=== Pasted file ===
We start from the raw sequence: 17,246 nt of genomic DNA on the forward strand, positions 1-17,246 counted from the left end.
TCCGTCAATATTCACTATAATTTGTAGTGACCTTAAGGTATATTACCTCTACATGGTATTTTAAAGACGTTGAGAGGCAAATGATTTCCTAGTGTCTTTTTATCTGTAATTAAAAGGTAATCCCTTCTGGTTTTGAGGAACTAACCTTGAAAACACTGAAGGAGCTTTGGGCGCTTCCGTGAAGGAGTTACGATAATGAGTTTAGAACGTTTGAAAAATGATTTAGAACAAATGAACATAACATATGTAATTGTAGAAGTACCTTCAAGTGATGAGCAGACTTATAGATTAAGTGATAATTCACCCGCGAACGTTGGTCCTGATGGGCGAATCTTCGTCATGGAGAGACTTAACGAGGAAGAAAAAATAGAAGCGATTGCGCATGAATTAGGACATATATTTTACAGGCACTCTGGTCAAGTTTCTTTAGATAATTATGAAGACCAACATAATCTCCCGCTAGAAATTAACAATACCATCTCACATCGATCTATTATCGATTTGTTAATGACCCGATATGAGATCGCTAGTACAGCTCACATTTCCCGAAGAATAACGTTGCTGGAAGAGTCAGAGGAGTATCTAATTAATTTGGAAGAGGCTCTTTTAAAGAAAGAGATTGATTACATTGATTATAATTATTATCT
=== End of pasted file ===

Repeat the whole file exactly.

We start from the raw sequence: 17,246 nt of genomic DNA on the forward strand, positions 1-17,246 counted from the left end.
TCCGTCAATATTCACTATAATTTGTAGTGACCTTAAGGTATATTACCTCTACATGGTATTTTAAAGACGTTGAGAGGCAAATGATTTCCTAGTGTCTTTTTATCTGTAATTAAAAGGTAATCCCTTCTGGTTTTGAGGAACTAACCTTGAAAACACTGAAGGAGCTTTGGGCGCTTCCGTGAAGGAGTTACGATAATGAGTTTAGAACGTTTGAAAAATGATTTAGAACAAATGAACATAACATATGTAATTGTAGAAGTACCTTCAAGTGATGAGCAGACTTATAGATTAAGTGATAATTCACCCGCGAACGTTGGTCCTGATGGGCGAATCTTCGTCATGGAGAGACTTAACGAGGAAGAAAAAATAGAAGCGATTGCGCATGAATTAGGACATATATTTTACAGGCACTCTGGTCAAGTTTCTTTAGATAATTATGAAGACCAACATAATCTCCCGCTAGAAATTAACAATACCATCTCACATCGATCTATTATCGATTTGTTAATGACCCGATATGAGATCGCTAGTACAGCTCACATTTCCCGAAGAATAACGTTGCTGGAAGAGTCAGAGGAGTATCTAATTAATTTGGAAGAGGCTCTTTTAAAGAAAGAGATTGATTACATTGATTATAATTATTATCT